Polyunsaturated fatty acids: structures, metabolism and functions
- Numerous health organisations and bodies agree on recommending consumption of 500 mg/day of EPA and DHA.
- In its recommendations on consumption and dietary supplementation with omega-3 (EPA and DHA), the National Expert Group sets intake at between 0.5 and 1.5 g (average 1 g/day).
- To obtain health benefits, the omega-6/omega-3 ratio in the diet should be 4:1.
- Omega-3 polyunsaturated fatty acids reduce platelet aggregation, prolonging bleeding time. Their concomitant application with platelet antiaggregants could strengthen the response. The omega-3 dose in patients taking platelet antiaggregants should not exceed 1g/day
- In patients at high risk of cancer or heart, rheumatic and neurodegenerative disease, the dose of EPA and DHA can be increased to 1.5 g/day. In the treatment of hypertriglyceridemia, omega-3 supplements can be used under medical supervision at doses of 2 to 4 g/day.
- Consuming omega-3 in the daily diet is particularly beneficial in combination with statin or fibrate therapy and is especially recommended in mixed dyslipidemia.
- According to the FDA, consumption of up to 3 g/day of omega-3 should not induce adverse effects; however high doses should be reserved for special situations and used under medical supervision.
- However, the EFSA suggests caution with the size of fish due to their content of mercury and other heavy metals.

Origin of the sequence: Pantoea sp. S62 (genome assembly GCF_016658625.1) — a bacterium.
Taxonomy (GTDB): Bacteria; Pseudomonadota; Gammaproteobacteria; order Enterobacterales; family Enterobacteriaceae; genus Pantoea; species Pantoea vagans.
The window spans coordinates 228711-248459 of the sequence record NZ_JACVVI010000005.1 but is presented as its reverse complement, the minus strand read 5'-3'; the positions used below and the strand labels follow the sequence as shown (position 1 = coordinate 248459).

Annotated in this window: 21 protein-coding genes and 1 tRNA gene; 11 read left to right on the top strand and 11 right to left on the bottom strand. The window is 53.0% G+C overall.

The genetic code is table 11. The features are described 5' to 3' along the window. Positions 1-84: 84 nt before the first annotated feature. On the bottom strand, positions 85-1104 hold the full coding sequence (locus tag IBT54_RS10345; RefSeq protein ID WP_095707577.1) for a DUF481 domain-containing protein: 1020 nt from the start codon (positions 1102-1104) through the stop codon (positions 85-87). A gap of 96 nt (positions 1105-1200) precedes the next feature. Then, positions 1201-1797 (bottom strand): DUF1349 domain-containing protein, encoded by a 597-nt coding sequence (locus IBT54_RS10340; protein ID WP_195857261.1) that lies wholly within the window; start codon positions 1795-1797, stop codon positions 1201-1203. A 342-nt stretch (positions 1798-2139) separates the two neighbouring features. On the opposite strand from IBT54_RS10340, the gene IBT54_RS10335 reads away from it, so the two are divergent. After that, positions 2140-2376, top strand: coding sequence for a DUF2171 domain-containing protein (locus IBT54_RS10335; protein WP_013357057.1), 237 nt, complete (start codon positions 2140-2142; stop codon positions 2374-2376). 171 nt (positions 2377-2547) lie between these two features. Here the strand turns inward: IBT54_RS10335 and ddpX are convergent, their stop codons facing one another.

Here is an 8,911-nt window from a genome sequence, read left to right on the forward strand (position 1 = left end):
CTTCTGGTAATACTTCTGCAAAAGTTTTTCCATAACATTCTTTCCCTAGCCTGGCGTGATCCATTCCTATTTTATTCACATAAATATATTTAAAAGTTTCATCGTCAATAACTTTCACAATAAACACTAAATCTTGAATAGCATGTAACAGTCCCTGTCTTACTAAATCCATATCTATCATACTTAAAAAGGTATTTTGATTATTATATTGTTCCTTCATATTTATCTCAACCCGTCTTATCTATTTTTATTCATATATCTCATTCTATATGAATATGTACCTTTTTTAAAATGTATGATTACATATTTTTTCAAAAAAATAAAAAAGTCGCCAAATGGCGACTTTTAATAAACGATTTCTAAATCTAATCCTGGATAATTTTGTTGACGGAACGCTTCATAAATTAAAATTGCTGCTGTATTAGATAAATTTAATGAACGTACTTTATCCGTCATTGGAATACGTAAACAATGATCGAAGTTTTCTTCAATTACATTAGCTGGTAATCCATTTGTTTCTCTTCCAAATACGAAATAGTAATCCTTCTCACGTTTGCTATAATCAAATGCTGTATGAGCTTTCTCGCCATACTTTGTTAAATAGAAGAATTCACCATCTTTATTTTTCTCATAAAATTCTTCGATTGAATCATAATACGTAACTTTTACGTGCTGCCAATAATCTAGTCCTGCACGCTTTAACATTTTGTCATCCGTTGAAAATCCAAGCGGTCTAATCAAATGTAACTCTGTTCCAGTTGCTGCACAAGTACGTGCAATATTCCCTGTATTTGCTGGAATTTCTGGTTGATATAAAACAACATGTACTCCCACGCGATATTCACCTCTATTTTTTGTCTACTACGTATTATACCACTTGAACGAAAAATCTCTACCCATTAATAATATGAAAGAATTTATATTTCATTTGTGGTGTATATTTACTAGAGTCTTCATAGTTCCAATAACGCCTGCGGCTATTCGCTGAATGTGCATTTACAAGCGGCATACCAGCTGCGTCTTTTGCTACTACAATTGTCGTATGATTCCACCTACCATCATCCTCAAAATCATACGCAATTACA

- Omega-6 and omega-3 long-chain polyunsaturated fatty acids cannot be synthesised by humans in sufficient quantities, so they have to be provided by food, hence the term ‘essential’.
- Fish oil is the ideal source of EPA and DHA, whose amount and availability through diet is comparatively limited with respect to amounts of omega-6 provided by plants.
- Omega-3 has a particularly beneficial effect on brain, cardiovascular system and retina system function, due to the presence and number of double bonds in its molecule.
- Double bonds are a particularly important molecular property; they facilitate reactions with radicals, promote their oxidation and change their characteristics.
- It is worth noting that omega-3 does not produce significant adverse reactions.
- Omega-3 fatty acids should not substitute or replace pharmacological therapy.
- Due to their role in health maintenance, they should be ingested in sufficient quantities, if possible through a balanced diet or pharmacological preparations, as dietary supplements which should also contain lipophilic properties and antioxidants such as vitamin E.